|This article needs additional citations for verification. (March 2012)|
The Chupa Chups logo
|Sociedad Anónima Unipersonal|
|Predecessor||Granja Asturias, S.A. (1958-1964)|
|Founded||Sant Esteve Sesrovires, Catalonia, Spain (1958 )|
Number of locations
|Lainate, Italy and Breda, Netherlands|
|Xavier Bernat (CEO)|
|Revenue||500 million EUR (2006)|
Number of employees
|Parent||Perfetti Van Melle|
Chupa Chups (/ˈtʃʌpətʃʌps/; Spanish pronunciation: [ˈtʃupaˈtʃups]) is a popular Spanish brand of lollipop and other confectionery sold in over 150 countries around the world. The brand was founded in 1958, and is currently owned by the Italian multinational corporation Perfetti Van Melle. The name of the brand comes from the Spanish verb chupar, meaning "to lick or to suck" ".
In the early 1950s, Bernat worked for an apple jam factory called "Granja Asturias". After he broached the idea of making lollipops, the investors left. Bernat took over the company in 1958 and renamed it Chupa Chups. He built the production machines and sold a striped bonbon on a wooden stick for one peseta each.
Bernat got the idea of a "bonbon with a stick" from a cursing mother as her child got sticky hands from melting sweets. Bernat felt that at that time, sweets were not designed with the main consumers — children — in mind. Shopkeepers were instructed to place the lollipops near the cash register within reach of children's hands, instead of the traditional placement behind the counter.
The Chupa Chups company was a success. Within five years Bernat's sweets were being sold at 300,000 outlets. When the candy was first created, the lolly sticks were made of wood but they switched to plastic sticks. After the end of the Francisco Franco dictatorship (1939–75), the self-funded private company went international. In the 1970s the lollipops appeared in Japan and Southeast Asian countries such as Indonesia, Singapore, Philippines and Malaysia, as well as Australia. In the 1980s it expanded to the European and North American markets, and in the 1990s to most Asian countries, including South Korea. In China they were manufactured by Tatagum in Panyu, near Guangzhou. As of 2003, 4 billion lollipops a year are sold to 150 countries. The company has 2000 employees, makes 90 percent of its sales abroad, and has a turnover of €500,000,000.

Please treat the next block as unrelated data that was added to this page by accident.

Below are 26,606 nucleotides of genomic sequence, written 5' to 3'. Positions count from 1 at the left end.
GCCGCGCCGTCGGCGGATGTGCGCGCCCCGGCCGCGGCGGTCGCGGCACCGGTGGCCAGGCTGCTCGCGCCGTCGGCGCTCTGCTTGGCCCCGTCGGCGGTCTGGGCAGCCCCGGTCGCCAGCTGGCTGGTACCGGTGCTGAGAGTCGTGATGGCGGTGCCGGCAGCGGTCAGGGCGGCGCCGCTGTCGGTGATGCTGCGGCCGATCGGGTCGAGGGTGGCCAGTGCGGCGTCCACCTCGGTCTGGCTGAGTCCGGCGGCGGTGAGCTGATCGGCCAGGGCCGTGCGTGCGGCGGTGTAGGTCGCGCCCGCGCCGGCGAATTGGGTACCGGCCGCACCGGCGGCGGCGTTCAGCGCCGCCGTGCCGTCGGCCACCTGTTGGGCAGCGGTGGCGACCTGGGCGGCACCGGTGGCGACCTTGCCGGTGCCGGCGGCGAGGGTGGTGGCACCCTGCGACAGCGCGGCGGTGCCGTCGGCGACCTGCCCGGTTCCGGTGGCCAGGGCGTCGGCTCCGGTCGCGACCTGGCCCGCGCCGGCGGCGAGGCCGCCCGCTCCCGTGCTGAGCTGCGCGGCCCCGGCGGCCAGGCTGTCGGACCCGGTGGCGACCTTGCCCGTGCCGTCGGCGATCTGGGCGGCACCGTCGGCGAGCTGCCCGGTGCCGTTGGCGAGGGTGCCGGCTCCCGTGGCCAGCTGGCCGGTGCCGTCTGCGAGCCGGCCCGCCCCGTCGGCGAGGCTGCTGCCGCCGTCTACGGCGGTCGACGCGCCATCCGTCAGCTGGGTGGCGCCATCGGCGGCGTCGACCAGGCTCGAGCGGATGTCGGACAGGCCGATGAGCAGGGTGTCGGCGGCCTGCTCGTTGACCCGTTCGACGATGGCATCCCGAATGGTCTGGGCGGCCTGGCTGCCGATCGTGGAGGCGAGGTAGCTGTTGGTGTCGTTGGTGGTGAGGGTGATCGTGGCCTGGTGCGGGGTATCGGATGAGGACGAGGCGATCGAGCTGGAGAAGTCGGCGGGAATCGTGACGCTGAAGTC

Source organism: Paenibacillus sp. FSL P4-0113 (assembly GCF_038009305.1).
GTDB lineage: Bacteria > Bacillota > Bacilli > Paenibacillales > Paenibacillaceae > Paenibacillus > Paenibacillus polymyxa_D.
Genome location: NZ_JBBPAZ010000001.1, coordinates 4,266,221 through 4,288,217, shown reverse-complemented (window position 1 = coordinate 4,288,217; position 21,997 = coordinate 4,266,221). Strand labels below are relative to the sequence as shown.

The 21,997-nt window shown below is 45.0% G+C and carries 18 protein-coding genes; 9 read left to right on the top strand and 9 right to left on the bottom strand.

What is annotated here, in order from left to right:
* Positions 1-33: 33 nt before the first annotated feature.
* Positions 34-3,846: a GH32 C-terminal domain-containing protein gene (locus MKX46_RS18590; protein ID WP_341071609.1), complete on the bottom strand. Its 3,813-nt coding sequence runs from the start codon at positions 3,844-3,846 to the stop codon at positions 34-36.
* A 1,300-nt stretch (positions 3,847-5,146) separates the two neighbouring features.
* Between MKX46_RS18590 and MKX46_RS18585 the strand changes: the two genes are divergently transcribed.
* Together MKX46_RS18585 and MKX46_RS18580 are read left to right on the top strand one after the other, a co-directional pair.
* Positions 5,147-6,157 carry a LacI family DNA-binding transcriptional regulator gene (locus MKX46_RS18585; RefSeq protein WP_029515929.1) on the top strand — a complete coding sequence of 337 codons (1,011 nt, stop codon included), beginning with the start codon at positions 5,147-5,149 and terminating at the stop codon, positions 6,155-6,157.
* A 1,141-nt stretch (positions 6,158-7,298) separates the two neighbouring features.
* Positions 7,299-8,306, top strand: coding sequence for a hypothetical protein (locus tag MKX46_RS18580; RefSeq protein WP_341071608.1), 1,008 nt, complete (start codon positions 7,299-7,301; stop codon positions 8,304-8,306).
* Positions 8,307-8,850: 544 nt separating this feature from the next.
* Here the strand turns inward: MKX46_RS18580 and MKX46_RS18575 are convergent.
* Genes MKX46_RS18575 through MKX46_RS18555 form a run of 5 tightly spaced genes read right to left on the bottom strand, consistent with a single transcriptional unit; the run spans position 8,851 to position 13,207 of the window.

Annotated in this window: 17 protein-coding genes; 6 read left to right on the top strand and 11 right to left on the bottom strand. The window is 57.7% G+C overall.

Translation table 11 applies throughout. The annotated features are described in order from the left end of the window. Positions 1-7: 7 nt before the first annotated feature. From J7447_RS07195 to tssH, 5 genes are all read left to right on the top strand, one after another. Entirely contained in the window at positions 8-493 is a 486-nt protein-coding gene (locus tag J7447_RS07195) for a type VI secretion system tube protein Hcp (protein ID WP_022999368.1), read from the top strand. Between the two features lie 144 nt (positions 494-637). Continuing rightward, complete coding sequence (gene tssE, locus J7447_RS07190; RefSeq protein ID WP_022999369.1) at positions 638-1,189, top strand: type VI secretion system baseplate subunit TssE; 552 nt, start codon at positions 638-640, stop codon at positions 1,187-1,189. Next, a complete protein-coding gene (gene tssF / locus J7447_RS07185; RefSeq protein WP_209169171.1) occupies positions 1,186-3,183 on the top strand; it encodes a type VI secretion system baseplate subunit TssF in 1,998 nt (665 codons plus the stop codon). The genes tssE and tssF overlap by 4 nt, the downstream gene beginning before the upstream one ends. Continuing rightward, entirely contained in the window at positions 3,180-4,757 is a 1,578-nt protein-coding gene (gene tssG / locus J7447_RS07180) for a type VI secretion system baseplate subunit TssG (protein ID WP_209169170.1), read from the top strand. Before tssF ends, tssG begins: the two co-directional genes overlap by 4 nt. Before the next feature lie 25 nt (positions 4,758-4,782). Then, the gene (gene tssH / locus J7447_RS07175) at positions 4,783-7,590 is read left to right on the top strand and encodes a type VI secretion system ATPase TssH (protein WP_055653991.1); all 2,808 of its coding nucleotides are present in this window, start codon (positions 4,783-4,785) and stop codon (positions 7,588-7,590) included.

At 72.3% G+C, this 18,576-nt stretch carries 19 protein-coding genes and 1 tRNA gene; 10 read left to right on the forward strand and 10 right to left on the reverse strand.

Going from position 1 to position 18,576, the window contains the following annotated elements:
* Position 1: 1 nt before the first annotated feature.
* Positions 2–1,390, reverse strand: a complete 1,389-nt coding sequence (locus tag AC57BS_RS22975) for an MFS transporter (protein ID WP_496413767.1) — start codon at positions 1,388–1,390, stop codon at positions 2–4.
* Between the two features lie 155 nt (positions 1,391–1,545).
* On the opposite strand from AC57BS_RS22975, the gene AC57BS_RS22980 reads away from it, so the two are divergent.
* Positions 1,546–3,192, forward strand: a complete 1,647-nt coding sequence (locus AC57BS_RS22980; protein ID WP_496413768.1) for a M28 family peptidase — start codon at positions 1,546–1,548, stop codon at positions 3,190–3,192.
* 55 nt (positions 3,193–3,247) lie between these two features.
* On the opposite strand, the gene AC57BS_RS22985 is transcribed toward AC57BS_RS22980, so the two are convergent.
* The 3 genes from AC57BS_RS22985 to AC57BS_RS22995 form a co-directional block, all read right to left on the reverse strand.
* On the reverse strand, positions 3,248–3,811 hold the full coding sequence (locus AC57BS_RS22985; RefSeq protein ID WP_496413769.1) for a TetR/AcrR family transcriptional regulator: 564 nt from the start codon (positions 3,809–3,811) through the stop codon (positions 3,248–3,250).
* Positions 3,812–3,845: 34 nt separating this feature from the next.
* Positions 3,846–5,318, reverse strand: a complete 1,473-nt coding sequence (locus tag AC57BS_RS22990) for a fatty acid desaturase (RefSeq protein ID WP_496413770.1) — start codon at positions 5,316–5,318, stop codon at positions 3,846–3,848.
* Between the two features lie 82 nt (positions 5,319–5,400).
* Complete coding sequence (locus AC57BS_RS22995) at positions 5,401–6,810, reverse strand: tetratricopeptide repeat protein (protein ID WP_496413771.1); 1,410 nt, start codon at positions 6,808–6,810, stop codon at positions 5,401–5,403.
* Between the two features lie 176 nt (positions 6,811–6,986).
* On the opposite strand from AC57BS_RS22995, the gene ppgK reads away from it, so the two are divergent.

In 1991, Bernat passed formal control of "Chupa Chups" to his son Xavier. The Smint subsidiary brand/company was founded in 1994.
The Chupa Chups logo was designed in 1969 by artist Salvador Dalí. Its first marketing campaign was the logo with the slogan "És rodó i dura molt, Chupa Chups", which translates from Catalan as "It's round and long-lasting". Later, celebrities like Madonna were hired to advertise. In the 1980s, owing to falling birth rates, an anti-smoking slogan "Smoke Chupa Chups" was tried to attract further adult consumers. The company's current anti-smoking slogan is "Stop smoking, start sucking", with their packages parodying cigarette pack designs, even going as far as to parodying the EU mandatory black and white warning labels with the notice "Sucking does not kill".
||This article is in a list format that may be better presented using prose. (January 2014)|
- Classic, 12 gram
- Cremosa (ice cream and yogurt flavors)
- Mini, 6 gram
- Filled Lollipops
- Magics (powder filled)
- Bubble Gum (with bubble gum center)
- Fruit-tella (flavors from nature)
- Chocolate (filled with chocolate)
- Sugar Free
- Crazy Dips (explosion)
- Melody Pops
- Classic, 12 gram
- Bubble Gums
- Big Babol
- Cotton Bubblegum
- Spinning Faces
- Totem Markers
- Funky Labyrinths
- Balloon Cars
- Gifts and Seasonal Gifts
- Mega Chups 750 gr
- Back Packs
- Chupa + Surprise
- License Products
- Chupa Chups World (official site)
- "Perfetti Van Melle agrees to buy Spain's Chupa Chups for undisclosed sum". Forbes. 2006-07-03. Archived from the original on 2009-01-24.
- "Obituary: Enric Bernat". The Guardian. 2004-01-03.
- "Modern Masters - Virtual Exhibition : Dali - Chupa Chups logo (1969)". BBC. Retrieved 2012-03-12.
- Chupa Chups World > Products